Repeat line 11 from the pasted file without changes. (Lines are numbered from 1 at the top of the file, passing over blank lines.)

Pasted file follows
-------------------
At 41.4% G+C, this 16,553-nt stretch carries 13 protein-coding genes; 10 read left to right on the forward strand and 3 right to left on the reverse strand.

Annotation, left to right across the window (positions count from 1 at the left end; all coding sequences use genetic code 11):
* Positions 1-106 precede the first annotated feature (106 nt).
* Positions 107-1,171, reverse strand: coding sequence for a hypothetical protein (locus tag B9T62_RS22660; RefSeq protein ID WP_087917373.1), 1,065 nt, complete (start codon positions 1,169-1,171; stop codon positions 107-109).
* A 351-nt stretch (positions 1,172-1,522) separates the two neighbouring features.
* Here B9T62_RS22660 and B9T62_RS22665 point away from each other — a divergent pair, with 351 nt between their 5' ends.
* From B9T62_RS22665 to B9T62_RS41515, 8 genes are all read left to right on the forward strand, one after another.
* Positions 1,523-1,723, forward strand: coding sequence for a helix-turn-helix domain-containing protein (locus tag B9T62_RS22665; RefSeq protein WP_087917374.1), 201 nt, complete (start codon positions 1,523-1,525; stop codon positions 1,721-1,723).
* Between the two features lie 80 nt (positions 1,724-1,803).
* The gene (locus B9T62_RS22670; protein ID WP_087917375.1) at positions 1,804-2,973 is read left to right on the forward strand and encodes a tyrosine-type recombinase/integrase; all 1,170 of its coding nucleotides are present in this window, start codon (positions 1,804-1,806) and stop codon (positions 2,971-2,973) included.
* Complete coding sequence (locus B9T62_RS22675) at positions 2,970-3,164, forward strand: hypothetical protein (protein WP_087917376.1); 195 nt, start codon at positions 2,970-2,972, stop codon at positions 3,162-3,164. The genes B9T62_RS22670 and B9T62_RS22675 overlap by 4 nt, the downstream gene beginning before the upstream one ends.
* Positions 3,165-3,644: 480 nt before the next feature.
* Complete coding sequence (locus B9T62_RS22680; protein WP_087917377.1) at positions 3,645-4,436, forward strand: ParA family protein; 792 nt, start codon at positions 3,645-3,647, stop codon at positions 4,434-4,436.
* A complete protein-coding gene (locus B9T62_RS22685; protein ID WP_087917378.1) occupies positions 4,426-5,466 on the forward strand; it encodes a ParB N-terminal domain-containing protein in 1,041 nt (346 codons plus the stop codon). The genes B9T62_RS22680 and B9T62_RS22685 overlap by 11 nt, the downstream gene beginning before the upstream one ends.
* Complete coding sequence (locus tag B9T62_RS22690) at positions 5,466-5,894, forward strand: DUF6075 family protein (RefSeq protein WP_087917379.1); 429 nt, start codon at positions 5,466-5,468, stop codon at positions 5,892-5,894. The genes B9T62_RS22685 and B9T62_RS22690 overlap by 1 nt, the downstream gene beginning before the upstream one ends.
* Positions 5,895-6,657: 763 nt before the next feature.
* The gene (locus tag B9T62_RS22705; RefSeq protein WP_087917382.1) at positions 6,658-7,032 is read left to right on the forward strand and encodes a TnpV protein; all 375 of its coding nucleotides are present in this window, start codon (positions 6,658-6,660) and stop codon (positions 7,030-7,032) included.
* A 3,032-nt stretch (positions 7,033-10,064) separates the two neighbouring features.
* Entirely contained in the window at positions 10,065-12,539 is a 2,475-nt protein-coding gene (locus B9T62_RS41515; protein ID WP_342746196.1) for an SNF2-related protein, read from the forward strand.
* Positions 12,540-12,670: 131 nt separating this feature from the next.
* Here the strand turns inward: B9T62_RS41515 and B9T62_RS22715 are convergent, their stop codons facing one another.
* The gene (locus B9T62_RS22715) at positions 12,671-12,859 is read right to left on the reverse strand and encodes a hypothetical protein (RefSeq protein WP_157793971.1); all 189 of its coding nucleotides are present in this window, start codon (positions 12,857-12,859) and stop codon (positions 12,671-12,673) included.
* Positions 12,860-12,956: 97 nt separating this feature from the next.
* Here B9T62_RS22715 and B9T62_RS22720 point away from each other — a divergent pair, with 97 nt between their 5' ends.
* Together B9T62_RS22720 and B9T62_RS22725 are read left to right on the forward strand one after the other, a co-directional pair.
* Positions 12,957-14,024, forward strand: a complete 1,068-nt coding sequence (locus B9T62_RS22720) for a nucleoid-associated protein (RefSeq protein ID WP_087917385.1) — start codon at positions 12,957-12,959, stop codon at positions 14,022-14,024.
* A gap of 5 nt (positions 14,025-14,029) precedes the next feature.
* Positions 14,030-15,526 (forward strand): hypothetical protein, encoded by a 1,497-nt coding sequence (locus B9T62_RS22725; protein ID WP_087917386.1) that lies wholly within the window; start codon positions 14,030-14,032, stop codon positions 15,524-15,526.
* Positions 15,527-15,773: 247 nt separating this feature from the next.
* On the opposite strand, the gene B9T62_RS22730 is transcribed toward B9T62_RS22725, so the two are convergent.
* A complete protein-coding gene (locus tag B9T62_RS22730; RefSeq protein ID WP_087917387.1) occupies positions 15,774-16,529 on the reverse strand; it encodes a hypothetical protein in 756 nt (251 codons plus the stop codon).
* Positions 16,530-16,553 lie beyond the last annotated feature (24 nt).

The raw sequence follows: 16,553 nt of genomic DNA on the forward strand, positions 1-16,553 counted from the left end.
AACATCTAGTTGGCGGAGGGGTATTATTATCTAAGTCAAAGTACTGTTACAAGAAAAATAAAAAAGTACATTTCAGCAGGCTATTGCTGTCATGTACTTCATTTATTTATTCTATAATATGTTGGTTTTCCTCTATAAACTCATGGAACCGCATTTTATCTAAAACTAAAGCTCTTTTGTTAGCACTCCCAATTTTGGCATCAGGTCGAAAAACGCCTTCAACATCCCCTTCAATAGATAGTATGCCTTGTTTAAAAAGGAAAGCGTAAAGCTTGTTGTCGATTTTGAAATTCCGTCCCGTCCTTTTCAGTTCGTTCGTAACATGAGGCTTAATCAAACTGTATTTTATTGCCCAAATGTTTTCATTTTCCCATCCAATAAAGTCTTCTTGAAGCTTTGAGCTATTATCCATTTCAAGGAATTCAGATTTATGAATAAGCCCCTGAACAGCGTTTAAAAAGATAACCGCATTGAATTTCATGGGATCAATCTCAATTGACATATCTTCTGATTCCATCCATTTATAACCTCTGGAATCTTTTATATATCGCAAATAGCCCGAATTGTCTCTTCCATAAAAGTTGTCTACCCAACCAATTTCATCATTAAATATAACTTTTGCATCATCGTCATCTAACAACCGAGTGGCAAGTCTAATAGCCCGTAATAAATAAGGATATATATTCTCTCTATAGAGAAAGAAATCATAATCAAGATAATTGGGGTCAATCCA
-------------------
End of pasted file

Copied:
* Complete coding sequence (locus B9T62_RS22675) at positions 2,970-3,164, forward strand: hypothetical protein (protein WP_087917376.1); 195 nt, start codon at positions 2,970-2,972, stop codon at positions 3,162-3,164. The genes B9T62_RS22670 and B9T62_RS22675 overlap by 4 nt, the downstream gene beginning before the upstream one ends.